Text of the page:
Applying the 4% rule to your projected $976,961 portfolio balance suggests you could safely withdraw $39,078 in your first year of retirement. Withdrawals from 401(k) and IRA plans before age 59.5 generally are subject to a 10% penalty, which would reduce your withdrawals to $35,171.

This amount of income may not support the lifestyle you’re accustomed to. Many retirement planners recommend replacing between 70% and 90% of your pre-retirement income through portfolio withdrawals, Social Security and other income sources. Assuming you earn the median salary for people between 55 and 64 years old ($63,544), the 70% guideline suggests $44,481 would be enough retirement income for you. Withdrawing only $35,171 leaves you $9,310 short of this mark.

Down the Retirement Road

Your financial situation could improve within a few years after retirement. By age 59.5, you won’t be charged the 10% early withdrawal penalty. That will add $3,908 to your annual income (not accounting for potential portfolio growth).

By age 62, you’ll become eligible for Social Security benefits, which would be worth an estimated $2,372 per month. This would add about $28,469 to your annual income. At this point, your income from retirement accounts and Social Security would total $67,548. (This assumes you would keep your withdrawal static and not adjust it for inflation each year, as the 4% rule dictates.)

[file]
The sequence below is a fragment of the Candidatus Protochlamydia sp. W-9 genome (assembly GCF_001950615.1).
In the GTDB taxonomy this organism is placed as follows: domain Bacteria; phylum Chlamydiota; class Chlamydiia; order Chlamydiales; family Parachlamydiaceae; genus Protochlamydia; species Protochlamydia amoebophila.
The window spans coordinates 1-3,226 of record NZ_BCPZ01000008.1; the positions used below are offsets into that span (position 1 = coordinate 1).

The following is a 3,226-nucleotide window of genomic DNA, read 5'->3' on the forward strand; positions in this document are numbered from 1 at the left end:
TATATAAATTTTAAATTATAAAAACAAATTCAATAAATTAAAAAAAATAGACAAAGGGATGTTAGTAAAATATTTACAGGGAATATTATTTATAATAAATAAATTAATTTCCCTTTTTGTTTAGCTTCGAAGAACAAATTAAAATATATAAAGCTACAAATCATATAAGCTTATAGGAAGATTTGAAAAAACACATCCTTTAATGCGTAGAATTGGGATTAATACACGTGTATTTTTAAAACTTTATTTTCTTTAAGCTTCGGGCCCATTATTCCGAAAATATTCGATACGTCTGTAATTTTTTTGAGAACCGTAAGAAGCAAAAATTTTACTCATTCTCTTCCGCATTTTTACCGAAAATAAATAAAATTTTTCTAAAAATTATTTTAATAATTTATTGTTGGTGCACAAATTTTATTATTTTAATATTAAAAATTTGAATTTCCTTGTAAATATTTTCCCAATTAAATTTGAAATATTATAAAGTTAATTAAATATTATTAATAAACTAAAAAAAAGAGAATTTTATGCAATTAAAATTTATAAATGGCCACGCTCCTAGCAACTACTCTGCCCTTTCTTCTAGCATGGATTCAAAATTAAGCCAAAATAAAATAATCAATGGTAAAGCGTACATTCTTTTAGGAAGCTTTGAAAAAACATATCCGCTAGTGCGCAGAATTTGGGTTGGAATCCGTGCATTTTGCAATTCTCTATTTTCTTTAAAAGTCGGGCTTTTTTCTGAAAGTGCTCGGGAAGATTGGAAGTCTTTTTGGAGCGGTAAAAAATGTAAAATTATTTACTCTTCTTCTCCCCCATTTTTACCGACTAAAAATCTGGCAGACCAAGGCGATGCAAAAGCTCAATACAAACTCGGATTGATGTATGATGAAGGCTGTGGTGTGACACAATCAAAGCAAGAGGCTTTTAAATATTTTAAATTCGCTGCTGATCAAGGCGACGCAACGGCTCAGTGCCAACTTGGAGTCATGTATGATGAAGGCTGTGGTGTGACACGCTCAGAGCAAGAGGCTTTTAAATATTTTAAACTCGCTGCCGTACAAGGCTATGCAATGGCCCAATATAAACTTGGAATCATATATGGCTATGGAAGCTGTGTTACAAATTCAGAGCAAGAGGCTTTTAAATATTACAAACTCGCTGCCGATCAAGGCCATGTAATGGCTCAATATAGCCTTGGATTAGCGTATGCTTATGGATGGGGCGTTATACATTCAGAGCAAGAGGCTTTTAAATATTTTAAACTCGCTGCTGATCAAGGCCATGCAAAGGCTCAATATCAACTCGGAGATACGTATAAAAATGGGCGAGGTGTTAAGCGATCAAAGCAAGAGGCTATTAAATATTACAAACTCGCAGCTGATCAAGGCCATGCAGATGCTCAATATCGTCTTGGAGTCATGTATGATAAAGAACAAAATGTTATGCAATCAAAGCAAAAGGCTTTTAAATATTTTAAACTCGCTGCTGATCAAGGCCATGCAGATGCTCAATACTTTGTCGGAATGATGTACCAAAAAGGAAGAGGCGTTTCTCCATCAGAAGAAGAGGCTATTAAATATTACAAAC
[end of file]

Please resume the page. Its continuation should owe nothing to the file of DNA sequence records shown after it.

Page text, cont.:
A few years after that, you’ll become eligible for Medicare at 65. This will likely reduce your health insurance costs compared to paying for private health insurance. But if you need additional help making retirement income projections, consider getting expert advice from a financial advisor.

Early Retirement Adjustments

Retiring early may require careful planning and diligent saving.Retiring early may require careful planning and diligent saving.

Retiring early may require careful planning and diligent saving.

Averages may not apply to your individual situation, so estimate your personal retirement expenses by preparing a budget including housing, food, health insurance, transportation and other major expenses. You may be spending less than the average person on these items. You may be able to reduce living costs by relocating to a less expensive city, especially one where housing costs less.

You could also opt to have a less costly lifestyle, no matter where you live. The 70% of pre-retirement income benchmark is just a guideline. Your lifestyle could require only 55% of your pre-retirement income. Using that benchmark, you could fund a secure retirement on $34,949 a year, which is less than your projected withdrawals.